Bringing feminist icon Jane to the dance stage

Joseph Taylor as Mr Rochester and Hannah Bateman as Jane in Northen Ballet's production of Jane Eyre. Photo by Emma Kauldhar.
Joseph Taylor as Mr Rochester and Hannah Bateman as Jane in Northen Ballet's production of Jane Eyre. Photo by Emma Kauldhar.

Northern Ballet’s production of Jane Eyre, nominated for the South Bank Sky Arts Dance Award 2017, comes to the Sheffield Lyceum next week.

Charlotte Bronte’s much-loved novel of romance, jealousy and dark secrets in which orphan Jane grows up to become governess at Thornfield Hall, owned by the mysterious and brooding Mr Rochester, has been adapted for the dance stage by Cathy Marston.

As the daughter of two English teachers, the choreographer was introduced to Jane Eyre as a child and feels the novel is rich in potential themes to explore.

“Necessarily restricting my focus to create this 90 minute ballet, I decided to hone in on Jane’s story,” she explains, “which combines an utterly compelling romantic narrative with the journey of a young, sparky girl discovering emotional intelligence as she attempts to balance moral integrity with love, passion and compassion.”

Strong female leads are a hallmark of Marston’s work. “Characters like Cathy (Emily Brontë’s Wuthering Heights) Mrs Alving (Ibsen’s Ghosts) or Lolita (of Nabokov’s novel) are just some of those who have inspired me, “ she says.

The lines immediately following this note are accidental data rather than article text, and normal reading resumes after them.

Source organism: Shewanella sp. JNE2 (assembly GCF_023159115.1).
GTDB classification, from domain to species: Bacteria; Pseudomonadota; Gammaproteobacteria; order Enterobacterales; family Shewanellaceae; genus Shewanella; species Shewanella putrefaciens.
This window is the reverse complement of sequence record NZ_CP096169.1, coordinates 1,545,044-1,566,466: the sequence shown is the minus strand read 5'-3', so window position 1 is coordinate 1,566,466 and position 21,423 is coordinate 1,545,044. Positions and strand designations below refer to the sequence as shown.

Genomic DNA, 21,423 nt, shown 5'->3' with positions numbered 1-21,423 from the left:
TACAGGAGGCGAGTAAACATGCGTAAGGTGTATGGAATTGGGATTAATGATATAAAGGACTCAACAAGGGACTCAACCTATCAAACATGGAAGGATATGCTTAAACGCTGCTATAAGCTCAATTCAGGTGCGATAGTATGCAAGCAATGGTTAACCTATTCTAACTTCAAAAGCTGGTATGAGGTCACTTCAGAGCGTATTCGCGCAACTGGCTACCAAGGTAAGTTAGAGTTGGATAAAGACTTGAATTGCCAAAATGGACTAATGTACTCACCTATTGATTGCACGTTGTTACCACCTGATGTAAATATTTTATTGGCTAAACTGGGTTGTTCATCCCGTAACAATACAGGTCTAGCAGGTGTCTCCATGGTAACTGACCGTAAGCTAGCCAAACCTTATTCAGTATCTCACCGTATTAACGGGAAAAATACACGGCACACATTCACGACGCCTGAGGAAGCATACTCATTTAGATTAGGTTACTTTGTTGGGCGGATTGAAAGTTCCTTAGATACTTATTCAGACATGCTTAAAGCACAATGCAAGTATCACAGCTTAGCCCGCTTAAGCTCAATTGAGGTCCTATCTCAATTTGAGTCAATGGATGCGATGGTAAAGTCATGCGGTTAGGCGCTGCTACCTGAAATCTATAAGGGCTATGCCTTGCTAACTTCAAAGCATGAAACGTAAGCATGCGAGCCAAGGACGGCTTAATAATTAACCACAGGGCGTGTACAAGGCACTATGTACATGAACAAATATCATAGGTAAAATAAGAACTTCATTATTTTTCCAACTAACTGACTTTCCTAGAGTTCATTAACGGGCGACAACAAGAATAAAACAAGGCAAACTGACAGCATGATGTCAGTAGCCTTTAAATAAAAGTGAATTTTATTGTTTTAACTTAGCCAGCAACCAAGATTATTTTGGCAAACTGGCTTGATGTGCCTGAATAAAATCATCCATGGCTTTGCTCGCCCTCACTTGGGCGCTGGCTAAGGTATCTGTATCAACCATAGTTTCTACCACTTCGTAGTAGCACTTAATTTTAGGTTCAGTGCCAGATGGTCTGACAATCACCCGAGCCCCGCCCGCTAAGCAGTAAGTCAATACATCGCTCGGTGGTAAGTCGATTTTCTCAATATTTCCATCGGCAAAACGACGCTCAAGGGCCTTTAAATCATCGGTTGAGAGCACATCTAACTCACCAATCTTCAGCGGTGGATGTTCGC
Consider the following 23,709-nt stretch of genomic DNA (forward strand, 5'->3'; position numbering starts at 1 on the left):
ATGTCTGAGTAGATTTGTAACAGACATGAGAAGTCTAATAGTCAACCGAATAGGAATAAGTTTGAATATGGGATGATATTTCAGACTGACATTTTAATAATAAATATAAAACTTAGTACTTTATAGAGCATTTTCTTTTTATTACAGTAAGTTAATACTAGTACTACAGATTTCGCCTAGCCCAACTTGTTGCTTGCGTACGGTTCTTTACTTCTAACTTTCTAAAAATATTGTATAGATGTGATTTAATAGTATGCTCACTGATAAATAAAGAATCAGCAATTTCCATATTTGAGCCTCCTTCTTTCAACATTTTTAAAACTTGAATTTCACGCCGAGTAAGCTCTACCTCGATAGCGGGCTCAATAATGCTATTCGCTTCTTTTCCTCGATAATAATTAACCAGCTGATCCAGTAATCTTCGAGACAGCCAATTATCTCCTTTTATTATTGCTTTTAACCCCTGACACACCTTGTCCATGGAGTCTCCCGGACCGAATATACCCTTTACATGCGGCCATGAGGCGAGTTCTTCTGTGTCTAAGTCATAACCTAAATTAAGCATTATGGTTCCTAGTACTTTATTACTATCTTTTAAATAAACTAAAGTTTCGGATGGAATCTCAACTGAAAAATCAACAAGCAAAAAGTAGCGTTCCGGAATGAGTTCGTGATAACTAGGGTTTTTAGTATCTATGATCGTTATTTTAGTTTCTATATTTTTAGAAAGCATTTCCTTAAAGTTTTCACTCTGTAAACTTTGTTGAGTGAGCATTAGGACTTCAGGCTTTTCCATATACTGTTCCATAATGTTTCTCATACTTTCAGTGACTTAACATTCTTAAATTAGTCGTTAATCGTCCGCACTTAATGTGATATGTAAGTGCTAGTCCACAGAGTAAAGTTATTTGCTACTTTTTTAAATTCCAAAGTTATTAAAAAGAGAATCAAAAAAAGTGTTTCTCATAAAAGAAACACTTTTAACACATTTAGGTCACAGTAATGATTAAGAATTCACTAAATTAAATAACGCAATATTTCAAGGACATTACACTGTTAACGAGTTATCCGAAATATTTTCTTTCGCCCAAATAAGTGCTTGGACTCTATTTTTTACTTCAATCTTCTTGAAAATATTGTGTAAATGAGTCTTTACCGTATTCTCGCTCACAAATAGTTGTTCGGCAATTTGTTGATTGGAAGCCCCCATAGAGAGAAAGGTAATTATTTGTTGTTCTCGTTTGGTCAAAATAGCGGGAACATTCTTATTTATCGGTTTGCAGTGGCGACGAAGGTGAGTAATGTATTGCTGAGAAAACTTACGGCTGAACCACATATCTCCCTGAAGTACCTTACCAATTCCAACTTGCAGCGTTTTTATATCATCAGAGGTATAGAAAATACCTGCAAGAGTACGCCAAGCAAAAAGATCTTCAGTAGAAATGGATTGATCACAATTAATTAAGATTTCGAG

“Jane is considered an early feminist character. She feels like she is fighting the outside world but she is also fighting herself. As I rediscovered her anew through our rehearsals I was struck by how surprising she is. Her reactions are seldom obvious, and we always asked, ‘What would Jane do here?’

That’s not to the exclusion of male characters. “The enigma that is Mr Rochester is also a wonderful character to draw through dance,” she observes. “He’s not your typical prince charming and is yet the archetype of a romantic hero. The counterbalance between him and St. John is a very physical and human way to personify the tension Jane feels between her desires and principles.

“One challenge we were faced with when creating this ballet was how to cast Mr Rochester, as in the book and in most film adaptations he is well over 40, but Northern Ballet’s male dancers are younger than that. It is an interesting challenge though as it makes you look at who Rochester is inside rather than how he looks on the outside.”

And in a reversal of the usual complaint of too few female characters the decision was made to incorporate more men. “The book typically only gives us four named key male roles. I didn’t want the production to be nearly all women, so I have introduced ‘D-Men’. They inhabit Jane’s inner world and represent her inner demons as well as ‘death’, which is often on her heel.

“Throughout her life she feels that men get in her way; they block her path, they divert her, they die on her, they let her down and they lie to her,” she continues. “The actions of the men in her life are one of the main reasons she is so distrustful and fights so hard to climb out of the world she has been born into.”

Philip Feeney, another long term Northern Ballet collaborator, has created the score played live by Northern Ballet Sinfonia using a combination of his own original compositions and music by other established composers.

“One of those whose music underpins the piece is Fanny Mendelssohn,” says Marston. “We wanted to include 19th century music in the piece and it felt appropriate to choose a woman who, like the Brontës, was also a game changer of that period in her own way.”

Jane Eyre is at the Sheffield Lyceum from Tuesday to Saturday.